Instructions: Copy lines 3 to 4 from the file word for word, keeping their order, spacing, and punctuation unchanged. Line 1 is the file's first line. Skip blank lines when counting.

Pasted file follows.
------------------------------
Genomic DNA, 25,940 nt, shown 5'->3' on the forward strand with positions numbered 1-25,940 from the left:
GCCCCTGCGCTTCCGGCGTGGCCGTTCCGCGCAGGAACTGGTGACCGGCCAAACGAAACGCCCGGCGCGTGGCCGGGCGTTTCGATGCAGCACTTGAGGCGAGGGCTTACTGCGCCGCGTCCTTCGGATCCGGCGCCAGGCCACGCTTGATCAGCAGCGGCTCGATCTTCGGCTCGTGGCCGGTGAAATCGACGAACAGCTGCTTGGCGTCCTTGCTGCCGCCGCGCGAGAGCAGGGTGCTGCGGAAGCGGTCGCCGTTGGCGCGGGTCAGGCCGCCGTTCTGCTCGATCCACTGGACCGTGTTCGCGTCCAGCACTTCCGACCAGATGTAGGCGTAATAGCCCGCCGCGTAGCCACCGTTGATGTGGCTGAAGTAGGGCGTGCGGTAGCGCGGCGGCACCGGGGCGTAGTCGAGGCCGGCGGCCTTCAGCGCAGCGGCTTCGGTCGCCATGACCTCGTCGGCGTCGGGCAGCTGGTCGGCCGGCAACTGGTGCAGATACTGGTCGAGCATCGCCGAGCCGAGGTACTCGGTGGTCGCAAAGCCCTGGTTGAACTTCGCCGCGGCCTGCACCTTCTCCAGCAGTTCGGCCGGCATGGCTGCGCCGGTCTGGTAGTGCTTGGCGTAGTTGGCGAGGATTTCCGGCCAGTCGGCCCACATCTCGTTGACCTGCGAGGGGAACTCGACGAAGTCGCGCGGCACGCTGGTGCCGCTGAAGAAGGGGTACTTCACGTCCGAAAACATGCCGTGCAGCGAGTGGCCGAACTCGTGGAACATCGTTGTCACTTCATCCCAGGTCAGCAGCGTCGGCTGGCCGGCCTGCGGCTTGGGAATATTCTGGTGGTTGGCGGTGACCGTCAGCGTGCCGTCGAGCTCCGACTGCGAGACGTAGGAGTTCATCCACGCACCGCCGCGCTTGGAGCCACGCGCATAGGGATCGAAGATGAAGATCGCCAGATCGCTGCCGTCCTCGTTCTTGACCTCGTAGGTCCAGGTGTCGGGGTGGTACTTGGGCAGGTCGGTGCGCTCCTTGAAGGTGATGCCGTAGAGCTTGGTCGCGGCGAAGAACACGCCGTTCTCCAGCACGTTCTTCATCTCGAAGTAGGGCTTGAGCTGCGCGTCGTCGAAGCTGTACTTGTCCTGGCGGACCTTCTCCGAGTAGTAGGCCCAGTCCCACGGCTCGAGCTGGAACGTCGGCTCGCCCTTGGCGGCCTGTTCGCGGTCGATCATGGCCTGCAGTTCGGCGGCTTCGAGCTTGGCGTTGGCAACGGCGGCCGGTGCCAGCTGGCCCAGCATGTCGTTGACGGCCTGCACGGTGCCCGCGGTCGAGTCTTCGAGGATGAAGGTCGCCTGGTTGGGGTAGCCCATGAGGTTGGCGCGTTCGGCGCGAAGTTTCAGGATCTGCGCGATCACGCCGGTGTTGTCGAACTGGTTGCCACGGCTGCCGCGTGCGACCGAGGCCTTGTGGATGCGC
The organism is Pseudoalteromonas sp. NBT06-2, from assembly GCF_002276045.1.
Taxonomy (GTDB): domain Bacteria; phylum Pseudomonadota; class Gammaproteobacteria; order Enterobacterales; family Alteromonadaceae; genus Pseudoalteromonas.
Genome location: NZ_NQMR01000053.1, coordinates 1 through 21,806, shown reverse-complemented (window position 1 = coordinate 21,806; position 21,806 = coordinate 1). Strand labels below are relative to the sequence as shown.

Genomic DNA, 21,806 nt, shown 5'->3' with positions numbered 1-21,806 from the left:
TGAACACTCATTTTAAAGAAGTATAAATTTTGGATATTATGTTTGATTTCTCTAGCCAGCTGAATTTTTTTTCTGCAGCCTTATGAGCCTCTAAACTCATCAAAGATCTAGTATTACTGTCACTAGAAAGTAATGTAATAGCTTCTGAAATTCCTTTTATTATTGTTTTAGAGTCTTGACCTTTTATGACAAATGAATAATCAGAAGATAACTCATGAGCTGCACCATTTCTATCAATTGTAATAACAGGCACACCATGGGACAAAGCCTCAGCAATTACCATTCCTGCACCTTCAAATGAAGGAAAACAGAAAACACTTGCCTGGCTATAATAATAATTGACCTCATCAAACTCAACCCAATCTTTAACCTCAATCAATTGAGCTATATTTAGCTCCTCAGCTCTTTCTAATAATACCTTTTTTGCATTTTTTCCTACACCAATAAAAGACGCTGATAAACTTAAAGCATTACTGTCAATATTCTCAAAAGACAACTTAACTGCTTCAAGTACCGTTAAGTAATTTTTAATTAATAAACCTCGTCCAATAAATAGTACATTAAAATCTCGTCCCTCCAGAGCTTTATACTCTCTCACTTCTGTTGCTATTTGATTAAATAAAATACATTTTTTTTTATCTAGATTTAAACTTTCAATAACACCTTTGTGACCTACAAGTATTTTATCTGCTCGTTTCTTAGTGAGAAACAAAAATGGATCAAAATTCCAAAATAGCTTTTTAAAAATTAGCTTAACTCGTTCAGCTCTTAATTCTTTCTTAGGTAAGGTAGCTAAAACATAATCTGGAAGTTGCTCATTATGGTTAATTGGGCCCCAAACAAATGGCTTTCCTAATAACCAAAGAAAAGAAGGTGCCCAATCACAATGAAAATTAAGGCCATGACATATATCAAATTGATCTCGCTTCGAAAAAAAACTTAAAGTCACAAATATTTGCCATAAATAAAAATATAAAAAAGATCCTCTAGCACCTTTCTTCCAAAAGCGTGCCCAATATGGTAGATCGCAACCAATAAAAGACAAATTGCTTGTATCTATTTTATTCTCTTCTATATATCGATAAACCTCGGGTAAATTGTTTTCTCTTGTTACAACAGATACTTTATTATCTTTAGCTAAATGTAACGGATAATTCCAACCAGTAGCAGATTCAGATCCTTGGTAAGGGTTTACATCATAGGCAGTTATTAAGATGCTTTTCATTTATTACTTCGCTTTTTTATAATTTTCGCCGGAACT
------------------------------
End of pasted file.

The organism is Pseudoalteromonas sp. NBT06-2, from assembly GCF_002276045.1.
Taxonomy (GTDB): domain Bacteria; phylum Pseudomonadota; class Gammaproteobacteria; order Enterobacterales; family Alteromonadaceae; genus Pseudoalteromonas.